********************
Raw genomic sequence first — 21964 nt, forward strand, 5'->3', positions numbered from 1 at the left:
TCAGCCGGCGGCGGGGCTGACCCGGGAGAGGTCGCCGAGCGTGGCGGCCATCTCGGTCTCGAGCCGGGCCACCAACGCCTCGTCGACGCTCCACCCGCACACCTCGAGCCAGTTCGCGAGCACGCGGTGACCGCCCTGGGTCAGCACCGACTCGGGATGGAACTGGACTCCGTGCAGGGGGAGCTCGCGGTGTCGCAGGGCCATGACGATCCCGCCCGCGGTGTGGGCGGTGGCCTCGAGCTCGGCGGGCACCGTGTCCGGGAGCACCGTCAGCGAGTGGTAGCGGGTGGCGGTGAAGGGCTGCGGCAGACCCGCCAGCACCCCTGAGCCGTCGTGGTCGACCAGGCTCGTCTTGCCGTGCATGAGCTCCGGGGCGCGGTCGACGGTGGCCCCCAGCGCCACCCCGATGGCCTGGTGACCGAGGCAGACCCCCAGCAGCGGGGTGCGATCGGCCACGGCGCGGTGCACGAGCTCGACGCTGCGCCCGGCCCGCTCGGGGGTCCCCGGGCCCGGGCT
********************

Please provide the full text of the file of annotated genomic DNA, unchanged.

Raw genomic sequence first — 21964 nt, forward strand, 5'->3', positions numbered from 1 at the left:
TCAGCCGGCGGCGGGGCTGACCCGGGAGAGGTCGCCGAGCGTGGCGGCCATCTCGGTCTCGAGCCGGGCCACCAACGCCTCGTCGACGCTCCACCCGCACACCTCGAGCCAGTTCGCGAGCACGCGGTGACCGCCCTGGGTCAGCACCGACTCGGGATGGAACTGGACTCCGTGCAGGGGGAGCTCGCGGTGTCGCAGGGCCATGACGATCCCGCCCGCGGTGTGGGCGGTGGCCTCGAGCTCGGCGGGCACCGTGTCCGGGAGCACCGTCAGCGAGTGGTAGCGGGTGGCGGTGAAGGGCTGCGGCAGACCCGCCAGCACCCCTGAGCCGTCGTGGTCGACCAGGCTCGTCTTGCCGTGCATGAGCTCCGGGGCGCGGTCGACGGTGGCCCCCAGCGCCACCCCGATGGCCTGGTGACCGAGGCAGACCCCCAGCAGCGGGGTGCGATCGGCCACGGCGCGGTGCACGAGCTCGACGCTGCGCCCGGCCCGCTCGGGGGTCCCCGGGCCCGGGCT